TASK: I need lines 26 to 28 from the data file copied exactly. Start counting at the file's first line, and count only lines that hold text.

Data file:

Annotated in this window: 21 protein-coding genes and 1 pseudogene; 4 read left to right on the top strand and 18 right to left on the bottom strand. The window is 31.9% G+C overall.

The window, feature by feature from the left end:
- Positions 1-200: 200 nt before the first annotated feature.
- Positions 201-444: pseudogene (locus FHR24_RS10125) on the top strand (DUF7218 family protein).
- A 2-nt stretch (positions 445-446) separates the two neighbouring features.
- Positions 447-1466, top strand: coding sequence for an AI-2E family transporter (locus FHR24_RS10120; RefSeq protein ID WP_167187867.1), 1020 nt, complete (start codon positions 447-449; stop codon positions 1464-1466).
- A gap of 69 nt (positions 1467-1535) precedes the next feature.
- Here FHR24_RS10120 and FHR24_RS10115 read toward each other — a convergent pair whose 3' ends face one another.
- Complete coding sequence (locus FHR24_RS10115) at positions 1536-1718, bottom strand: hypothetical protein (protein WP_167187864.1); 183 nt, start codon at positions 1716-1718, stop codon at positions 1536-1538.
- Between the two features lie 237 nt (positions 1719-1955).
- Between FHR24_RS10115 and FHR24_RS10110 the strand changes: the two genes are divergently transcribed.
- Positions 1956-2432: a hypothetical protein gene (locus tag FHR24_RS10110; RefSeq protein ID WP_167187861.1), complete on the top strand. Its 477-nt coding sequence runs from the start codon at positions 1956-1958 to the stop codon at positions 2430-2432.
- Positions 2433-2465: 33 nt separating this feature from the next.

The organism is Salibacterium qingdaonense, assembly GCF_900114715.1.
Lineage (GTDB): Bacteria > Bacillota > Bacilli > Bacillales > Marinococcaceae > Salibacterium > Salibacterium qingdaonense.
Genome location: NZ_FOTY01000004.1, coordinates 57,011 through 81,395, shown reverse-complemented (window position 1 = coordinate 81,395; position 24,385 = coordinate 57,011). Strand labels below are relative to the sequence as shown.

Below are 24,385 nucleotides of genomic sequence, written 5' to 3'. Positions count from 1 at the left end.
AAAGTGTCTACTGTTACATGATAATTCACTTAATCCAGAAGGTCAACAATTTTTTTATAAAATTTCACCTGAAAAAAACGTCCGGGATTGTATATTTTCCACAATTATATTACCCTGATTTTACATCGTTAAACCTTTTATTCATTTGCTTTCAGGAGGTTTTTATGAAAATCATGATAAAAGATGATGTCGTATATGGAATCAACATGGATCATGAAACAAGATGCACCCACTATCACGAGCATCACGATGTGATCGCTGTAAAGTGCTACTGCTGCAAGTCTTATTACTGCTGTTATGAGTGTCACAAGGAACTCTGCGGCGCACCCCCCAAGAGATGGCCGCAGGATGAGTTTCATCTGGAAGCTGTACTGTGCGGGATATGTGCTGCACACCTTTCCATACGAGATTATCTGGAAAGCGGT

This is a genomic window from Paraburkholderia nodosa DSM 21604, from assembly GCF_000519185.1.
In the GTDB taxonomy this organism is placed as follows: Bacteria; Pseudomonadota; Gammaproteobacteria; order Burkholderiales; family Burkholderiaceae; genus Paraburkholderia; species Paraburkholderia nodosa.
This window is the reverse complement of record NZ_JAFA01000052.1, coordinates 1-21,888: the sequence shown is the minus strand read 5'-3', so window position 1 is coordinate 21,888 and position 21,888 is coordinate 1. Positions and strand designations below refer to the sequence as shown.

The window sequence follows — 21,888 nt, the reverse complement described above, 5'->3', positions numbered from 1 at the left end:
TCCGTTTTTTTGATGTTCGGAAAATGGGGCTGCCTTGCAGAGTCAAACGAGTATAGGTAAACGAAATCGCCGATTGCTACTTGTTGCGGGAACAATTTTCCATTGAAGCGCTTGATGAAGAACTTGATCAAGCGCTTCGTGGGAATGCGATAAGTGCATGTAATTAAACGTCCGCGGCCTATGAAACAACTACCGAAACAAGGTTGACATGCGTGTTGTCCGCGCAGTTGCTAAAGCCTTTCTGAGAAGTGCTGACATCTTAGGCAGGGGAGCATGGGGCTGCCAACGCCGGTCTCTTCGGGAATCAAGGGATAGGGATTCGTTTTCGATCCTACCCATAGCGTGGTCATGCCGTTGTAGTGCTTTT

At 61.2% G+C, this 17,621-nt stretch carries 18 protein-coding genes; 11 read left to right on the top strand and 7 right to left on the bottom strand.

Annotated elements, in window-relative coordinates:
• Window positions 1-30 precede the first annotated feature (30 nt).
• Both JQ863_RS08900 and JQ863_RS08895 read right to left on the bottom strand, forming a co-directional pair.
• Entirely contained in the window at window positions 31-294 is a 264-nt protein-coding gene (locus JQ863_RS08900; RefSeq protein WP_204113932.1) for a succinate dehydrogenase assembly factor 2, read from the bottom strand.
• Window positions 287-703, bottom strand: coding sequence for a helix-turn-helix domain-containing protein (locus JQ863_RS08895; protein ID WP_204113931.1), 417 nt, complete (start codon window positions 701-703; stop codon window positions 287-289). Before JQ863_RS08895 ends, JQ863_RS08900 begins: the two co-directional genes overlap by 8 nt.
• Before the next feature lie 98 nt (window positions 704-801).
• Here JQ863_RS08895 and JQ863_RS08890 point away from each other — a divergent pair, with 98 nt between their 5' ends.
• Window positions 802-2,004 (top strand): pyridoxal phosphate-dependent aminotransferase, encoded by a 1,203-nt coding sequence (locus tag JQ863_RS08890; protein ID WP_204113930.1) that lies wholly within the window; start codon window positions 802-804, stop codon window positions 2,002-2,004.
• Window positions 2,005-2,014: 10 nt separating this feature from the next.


• Window positions 1-30 precede the first annotated feature (30 nt).
• Both JQ863_RS08900 and JQ863_RS08895 read right to left on the bottom strand, forming a co-directional pair.
• Entirely contained in the window at window positions 31-294 is a 264-nt protein-coding gene (locus JQ863_RS08900; RefSeq protein WP_204113932.1) for a succinate dehydrogenase assembly factor 2, read from the bottom strand.